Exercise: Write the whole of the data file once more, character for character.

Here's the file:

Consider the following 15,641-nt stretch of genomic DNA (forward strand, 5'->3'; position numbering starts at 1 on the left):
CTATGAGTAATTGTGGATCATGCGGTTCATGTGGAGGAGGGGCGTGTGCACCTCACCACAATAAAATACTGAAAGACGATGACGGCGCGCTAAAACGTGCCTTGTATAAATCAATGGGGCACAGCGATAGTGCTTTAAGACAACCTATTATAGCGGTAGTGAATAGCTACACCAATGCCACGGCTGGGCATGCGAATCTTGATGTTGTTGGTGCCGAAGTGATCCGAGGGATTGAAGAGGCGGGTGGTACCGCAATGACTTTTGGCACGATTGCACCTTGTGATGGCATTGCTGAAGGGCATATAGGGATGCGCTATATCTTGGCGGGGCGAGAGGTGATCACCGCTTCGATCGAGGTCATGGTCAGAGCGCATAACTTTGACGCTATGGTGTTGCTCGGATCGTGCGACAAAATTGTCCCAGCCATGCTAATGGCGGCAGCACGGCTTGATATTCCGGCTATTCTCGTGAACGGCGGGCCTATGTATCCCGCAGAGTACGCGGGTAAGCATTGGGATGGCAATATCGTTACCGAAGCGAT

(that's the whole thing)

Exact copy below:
Consider the following 15,641-nt stretch of genomic DNA (forward strand, 5'->3'; position numbering starts at 1 on the left):
CTATGAGTAATTGTGGATCATGCGGTTCATGTGGAGGAGGGGCGTGTGCACCTCACCACAATAAAATACTGAAAGACGATGACGGCGCGCTAAAACGTGCCTTGTATAAATCAATGGGGCACAGCGATAGTGCTTTAAGACAACCTATTATAGCGGTAGTGAATAGCTACACCAATGCCACGGCTGGGCATGCGAATCTTGATGTTGTTGGTGCCGAAGTGATCCGAGGGATTGAAGAGGCGGGTGGTACCGCAATGACTTTTGGCACGATTGCACCTTGTGATGGCATTGCTGAAGGGCATATAGGGATGCGCTATATCTTGGCGGGGCGAGAGGTGATCACCGCTTCGATCGAGGTCATGGTCAGAGCGCATAACTTTGACGCTATGGTGTTGCTCGGATCGTGCGACAAAATTGTCCCAGCCATGCTAATGGCGGCAGCACGGCTTGATATTCCGGCTATTCTCGTGAACGGCGGGCCTATGTATCCCGCAGAGTACGCGGGTAAGCATTGGGATGGCAATATCGTTACCGAAGCGAT